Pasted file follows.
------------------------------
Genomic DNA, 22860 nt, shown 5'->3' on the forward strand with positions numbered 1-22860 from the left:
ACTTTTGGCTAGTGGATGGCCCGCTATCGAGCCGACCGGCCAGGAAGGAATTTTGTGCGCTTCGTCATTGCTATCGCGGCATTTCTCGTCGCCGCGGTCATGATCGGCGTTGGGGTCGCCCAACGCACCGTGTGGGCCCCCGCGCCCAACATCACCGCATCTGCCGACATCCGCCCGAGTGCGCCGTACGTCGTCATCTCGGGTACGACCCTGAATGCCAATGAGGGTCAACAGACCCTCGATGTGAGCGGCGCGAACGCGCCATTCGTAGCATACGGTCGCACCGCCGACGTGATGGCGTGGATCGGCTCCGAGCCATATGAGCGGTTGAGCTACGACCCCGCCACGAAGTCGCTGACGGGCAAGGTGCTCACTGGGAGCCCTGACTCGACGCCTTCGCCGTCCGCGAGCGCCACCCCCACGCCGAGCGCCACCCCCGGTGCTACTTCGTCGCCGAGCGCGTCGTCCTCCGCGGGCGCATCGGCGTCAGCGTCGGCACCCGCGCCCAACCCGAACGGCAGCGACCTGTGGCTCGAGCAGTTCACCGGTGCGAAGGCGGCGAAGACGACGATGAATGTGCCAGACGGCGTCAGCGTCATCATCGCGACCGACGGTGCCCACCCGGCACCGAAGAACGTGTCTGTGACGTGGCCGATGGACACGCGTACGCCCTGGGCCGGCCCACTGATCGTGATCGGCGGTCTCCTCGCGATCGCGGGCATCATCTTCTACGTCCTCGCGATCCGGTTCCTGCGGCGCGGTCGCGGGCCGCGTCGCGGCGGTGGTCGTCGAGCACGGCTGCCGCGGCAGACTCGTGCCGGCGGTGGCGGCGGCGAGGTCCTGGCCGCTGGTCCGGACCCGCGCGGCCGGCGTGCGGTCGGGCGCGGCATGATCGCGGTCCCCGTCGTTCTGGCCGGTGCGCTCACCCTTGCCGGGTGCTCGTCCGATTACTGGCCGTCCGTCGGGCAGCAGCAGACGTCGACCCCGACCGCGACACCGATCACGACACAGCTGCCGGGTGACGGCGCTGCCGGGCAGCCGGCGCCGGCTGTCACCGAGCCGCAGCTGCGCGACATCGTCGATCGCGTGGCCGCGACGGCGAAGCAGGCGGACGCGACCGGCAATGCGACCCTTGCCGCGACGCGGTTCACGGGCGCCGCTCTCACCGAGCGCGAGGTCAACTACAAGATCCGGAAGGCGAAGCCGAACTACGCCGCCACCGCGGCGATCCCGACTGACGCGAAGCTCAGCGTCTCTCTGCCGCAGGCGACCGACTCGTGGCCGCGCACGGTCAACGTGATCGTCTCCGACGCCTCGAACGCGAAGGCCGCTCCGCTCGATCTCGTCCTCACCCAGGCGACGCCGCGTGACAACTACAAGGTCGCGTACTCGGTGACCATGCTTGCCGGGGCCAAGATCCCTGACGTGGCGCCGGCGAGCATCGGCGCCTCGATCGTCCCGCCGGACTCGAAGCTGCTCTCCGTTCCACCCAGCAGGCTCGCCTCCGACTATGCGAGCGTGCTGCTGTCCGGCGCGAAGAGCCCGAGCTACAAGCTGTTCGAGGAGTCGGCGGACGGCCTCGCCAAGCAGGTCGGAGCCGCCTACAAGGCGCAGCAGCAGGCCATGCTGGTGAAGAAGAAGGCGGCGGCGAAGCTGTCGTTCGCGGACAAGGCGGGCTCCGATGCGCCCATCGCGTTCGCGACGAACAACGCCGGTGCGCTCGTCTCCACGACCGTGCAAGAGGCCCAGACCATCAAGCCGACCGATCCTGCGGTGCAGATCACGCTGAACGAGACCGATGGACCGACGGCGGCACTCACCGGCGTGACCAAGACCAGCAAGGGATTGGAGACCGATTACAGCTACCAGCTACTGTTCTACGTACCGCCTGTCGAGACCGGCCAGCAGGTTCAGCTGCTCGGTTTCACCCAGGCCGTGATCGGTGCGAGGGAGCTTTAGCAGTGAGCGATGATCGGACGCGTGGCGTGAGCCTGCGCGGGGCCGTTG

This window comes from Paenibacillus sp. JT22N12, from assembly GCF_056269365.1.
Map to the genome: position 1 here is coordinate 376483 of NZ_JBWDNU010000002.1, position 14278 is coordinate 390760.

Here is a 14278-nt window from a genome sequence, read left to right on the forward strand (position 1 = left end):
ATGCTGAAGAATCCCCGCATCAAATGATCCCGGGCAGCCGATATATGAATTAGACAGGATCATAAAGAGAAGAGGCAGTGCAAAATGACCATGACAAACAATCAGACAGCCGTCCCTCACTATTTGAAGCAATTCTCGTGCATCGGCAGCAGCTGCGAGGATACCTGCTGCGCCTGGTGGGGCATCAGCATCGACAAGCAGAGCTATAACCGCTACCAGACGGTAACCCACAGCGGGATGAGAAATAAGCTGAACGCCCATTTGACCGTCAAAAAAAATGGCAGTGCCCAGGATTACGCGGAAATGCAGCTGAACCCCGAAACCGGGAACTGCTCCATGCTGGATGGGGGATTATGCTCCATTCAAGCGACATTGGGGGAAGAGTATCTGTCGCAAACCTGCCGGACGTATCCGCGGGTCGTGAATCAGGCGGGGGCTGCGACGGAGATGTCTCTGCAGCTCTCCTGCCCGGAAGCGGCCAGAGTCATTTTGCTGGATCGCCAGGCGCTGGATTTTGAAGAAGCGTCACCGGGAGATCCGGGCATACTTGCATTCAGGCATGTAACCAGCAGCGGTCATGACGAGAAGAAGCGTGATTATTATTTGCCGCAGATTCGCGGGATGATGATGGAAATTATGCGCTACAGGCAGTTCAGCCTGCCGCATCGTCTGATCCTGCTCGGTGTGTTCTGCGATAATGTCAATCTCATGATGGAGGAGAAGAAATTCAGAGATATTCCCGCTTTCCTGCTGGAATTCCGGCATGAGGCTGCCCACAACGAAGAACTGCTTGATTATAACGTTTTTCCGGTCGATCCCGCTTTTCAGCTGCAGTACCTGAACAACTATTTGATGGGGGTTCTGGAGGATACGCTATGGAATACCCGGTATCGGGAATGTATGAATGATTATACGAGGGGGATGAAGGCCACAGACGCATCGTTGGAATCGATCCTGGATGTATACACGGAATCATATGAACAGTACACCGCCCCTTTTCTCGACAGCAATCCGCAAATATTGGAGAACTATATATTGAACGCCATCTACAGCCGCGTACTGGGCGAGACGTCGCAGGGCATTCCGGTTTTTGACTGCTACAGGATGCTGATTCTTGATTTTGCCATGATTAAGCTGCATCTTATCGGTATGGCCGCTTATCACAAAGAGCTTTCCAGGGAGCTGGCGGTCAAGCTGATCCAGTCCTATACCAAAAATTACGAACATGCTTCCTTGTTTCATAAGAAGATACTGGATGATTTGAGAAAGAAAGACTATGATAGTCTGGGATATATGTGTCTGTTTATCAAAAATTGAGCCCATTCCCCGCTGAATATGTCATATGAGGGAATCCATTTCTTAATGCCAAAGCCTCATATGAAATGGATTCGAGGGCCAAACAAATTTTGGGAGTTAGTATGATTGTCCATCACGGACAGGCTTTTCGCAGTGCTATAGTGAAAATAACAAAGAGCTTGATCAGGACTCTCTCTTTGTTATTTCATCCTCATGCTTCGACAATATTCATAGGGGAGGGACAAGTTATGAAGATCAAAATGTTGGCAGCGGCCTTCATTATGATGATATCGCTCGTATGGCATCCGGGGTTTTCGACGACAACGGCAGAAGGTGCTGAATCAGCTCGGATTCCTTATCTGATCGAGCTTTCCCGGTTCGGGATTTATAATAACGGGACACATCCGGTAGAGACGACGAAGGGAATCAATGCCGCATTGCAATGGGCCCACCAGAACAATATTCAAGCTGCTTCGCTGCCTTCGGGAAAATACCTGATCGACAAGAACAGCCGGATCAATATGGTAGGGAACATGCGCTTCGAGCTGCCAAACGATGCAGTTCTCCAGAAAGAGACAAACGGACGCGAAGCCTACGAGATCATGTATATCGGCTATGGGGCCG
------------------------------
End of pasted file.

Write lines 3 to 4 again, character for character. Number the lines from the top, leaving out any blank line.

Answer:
This window comes from Paenibacillus sp. JT22N12, from assembly GCF_056269365.1.
Map to the genome: position 1 here is coordinate 376483 of NZ_JBWDNU010000002.1, position 14278 is coordinate 390760.